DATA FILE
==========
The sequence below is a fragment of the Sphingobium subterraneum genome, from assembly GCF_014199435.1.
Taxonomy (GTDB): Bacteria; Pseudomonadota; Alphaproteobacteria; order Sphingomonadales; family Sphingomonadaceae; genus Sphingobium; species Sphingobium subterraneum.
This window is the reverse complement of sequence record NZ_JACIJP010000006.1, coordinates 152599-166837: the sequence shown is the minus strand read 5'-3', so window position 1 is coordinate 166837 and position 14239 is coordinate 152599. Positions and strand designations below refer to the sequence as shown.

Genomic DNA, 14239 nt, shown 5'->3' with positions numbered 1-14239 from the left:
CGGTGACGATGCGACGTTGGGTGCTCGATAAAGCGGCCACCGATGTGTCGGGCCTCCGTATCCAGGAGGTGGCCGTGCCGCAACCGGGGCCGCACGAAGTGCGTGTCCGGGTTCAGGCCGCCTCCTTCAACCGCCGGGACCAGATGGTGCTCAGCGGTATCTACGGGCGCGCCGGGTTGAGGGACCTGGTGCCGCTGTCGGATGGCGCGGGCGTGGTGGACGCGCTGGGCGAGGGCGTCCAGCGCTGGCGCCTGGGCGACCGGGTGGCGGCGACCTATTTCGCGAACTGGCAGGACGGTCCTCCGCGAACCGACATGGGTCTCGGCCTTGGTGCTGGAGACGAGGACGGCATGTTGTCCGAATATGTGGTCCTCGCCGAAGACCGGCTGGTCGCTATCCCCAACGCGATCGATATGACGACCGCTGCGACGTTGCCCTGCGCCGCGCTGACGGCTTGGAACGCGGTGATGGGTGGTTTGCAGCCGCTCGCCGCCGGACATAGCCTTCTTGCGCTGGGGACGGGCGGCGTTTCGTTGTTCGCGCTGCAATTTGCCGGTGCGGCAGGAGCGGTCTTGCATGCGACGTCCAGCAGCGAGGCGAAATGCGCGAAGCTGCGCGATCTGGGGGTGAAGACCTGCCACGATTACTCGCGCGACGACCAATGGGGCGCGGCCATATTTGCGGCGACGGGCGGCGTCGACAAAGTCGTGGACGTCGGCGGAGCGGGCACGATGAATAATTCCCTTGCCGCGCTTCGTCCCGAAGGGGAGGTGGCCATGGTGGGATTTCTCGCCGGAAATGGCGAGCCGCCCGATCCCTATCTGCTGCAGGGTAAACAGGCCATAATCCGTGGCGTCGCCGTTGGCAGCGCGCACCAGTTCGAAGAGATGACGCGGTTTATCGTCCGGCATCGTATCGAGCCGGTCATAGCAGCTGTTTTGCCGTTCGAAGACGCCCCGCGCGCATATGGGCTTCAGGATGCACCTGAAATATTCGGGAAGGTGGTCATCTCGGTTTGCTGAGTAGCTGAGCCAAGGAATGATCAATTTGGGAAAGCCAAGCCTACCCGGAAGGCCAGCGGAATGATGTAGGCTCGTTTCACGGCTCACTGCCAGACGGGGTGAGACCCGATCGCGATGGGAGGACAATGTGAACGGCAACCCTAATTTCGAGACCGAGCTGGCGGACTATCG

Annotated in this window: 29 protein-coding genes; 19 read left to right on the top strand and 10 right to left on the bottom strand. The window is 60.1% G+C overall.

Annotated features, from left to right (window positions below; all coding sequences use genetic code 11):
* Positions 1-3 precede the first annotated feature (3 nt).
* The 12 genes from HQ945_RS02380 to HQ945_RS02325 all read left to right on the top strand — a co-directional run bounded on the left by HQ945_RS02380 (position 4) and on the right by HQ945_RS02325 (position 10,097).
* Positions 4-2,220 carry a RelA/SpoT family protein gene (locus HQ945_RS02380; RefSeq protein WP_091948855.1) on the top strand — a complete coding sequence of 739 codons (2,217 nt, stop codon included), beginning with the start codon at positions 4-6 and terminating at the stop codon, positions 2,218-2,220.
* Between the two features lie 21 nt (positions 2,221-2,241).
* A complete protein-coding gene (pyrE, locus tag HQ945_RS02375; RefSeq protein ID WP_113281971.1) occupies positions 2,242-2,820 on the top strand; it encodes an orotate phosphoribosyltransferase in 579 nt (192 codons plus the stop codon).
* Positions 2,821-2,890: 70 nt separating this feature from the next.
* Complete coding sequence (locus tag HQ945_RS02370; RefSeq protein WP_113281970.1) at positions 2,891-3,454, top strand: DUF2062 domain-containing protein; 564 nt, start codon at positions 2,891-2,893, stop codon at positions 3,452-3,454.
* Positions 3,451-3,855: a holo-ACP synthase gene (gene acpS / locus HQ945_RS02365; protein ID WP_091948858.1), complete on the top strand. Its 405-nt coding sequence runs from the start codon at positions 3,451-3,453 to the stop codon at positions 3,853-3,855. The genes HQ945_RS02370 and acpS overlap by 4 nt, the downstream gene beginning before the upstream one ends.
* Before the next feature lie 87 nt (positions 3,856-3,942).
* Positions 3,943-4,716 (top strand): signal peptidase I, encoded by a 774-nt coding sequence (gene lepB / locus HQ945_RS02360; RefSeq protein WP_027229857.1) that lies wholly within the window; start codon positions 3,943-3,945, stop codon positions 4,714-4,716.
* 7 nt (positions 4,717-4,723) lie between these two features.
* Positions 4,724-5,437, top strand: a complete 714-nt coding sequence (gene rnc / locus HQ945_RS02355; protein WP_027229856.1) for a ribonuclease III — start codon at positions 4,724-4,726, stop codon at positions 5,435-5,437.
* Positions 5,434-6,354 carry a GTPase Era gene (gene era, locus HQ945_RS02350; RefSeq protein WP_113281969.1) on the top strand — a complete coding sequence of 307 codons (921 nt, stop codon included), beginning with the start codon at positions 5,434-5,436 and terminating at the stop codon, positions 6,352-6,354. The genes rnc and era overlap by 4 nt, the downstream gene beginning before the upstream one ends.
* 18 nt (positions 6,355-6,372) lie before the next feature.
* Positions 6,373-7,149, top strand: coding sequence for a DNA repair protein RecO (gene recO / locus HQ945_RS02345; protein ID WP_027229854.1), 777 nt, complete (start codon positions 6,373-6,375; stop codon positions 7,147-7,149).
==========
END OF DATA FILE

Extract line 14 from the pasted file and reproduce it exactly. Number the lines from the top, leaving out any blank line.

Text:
* Complete coding sequence (locus tag HQ945_RS02370; RefSeq protein WP_113281970.1) at positions 2,891-3,454, top strand: DUF2062 domain-containing protein; 564 nt, start codon at positions 2,891-2,893, stop codon at positions 3,452-3,454.